• Cyril Vanier is an anchor for CNN International based in the network's London bureau.

    Since joining CNN in 2016, Vanier has anchored a number of major breaking news events for CNN International and CNN/US including the Russia investigation; airstrikes in Syria; the terror attack in Trèbes, France; multiple missile tests in North Korea; and the death of Fidel Castro.

    Vanier has also reported on location for many stories including from the Caribbean following Hurricane Irma; Paris for the election of President Emmanuel Macron and President Trump's visit for Bastille Day; London for the Queen's speech; Haiti covering the Oxfam prostitution scandal; and Washington, D.C. for Macron's state visit to the White House.

    Prior to joining CNN, Vanier spent 10 years at France 24, where he served as executive producer, anchor and international correspondent. While there, he reported on major international stories from the terror attacks in Europe and Africa to conflicts in the Middle East. Vanier also wrote and presented France 24's flagship shows -- The News, The F24 Interview and The Debate.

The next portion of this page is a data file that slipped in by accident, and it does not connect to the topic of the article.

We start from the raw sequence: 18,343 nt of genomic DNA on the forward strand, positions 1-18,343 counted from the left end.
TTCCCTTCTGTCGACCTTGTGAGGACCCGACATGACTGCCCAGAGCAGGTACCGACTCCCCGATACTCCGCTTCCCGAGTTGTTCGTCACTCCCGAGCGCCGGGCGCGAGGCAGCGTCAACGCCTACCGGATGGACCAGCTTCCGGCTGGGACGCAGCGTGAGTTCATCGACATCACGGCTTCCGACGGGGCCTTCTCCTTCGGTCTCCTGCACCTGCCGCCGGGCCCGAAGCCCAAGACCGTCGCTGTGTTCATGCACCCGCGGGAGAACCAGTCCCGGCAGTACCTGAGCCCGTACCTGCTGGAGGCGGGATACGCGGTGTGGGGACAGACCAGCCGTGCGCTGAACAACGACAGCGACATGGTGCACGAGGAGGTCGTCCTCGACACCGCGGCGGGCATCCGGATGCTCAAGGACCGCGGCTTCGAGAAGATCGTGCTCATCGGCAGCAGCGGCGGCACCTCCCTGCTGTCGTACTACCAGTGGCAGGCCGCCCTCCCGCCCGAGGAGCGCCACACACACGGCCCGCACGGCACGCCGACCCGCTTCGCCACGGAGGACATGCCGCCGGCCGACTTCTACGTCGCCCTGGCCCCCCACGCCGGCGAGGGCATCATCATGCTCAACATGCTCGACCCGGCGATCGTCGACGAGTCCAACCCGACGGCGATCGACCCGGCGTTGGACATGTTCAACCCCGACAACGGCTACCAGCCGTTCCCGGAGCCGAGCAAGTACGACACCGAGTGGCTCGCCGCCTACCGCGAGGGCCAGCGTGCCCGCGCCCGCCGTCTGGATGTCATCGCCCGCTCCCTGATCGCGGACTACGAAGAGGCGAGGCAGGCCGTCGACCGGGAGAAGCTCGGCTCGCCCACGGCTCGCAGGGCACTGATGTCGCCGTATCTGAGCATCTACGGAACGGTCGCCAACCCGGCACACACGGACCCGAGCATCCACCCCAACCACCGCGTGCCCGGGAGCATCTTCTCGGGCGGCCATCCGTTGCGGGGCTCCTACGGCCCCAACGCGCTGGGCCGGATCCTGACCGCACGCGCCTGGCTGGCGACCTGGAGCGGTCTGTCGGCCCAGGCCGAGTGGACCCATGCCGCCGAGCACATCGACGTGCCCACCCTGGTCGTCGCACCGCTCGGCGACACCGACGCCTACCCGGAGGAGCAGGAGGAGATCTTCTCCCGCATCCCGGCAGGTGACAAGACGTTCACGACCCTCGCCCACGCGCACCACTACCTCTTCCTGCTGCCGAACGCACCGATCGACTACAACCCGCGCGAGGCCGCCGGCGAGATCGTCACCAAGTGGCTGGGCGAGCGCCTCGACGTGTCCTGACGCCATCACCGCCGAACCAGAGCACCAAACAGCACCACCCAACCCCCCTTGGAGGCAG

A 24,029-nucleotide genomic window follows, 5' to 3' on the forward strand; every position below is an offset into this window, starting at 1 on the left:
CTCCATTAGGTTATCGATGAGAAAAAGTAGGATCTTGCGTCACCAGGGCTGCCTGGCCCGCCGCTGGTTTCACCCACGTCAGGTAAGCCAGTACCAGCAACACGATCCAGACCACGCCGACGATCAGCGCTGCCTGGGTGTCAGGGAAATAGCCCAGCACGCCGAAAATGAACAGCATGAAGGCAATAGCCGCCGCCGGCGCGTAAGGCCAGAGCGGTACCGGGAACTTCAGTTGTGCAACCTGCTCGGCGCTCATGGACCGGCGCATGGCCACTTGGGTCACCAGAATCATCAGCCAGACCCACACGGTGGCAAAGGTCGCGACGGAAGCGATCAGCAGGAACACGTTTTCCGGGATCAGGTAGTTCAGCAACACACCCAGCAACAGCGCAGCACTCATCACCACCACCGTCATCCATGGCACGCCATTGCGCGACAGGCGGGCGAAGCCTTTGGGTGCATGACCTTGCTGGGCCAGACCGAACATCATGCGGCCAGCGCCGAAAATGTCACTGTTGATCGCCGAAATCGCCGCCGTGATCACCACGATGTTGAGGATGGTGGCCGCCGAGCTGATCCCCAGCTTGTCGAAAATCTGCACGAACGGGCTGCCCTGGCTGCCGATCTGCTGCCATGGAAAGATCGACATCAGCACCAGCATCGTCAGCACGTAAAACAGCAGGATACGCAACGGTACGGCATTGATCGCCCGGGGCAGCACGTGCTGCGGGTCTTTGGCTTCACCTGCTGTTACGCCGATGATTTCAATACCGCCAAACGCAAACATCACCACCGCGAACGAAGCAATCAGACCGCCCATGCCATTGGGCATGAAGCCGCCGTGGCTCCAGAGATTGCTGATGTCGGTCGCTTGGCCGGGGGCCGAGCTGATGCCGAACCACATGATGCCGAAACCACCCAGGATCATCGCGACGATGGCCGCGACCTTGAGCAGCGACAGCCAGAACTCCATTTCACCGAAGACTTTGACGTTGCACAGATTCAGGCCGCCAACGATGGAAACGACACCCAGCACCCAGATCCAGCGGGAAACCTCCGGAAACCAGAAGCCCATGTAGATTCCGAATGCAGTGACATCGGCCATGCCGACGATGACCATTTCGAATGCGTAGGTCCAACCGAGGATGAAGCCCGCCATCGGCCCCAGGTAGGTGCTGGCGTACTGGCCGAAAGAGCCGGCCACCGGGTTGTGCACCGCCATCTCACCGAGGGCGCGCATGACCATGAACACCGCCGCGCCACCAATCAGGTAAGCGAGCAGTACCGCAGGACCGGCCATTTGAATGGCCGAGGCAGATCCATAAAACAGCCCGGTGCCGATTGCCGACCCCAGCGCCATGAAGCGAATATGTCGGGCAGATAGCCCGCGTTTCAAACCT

Other key events that Vanier reported on include the U.S. presidential campaigns and elections in 2008 and 2012, 2012 French presidential election, Arab uprisings in 2011, the War in Afghanistan and war crimes trial of Radovan Karadzic at The Hague.

    Vanier's coverage of the Libyan uprising was nominated for several awards including the Albert Londres award, Bayeux War Correspondents Award and the FIGRA award in 2011.

    Before joining France 24 in 2006, Vanier wrote and voiced stories for Reuters weekly TV show Africa Journal and briefly worked as a producer for CNN's Paris-based correspondent Jim Bittermann.

    Vanier received a M.A. in Journalism and Political Science from the Institute of Political Science in Paris and a B.A. with honors in Law and Business from University of Warwick in England.

    He has dual nationality (France, St. Kitts and Nevis), and speaks fluent French and conversational Spanish.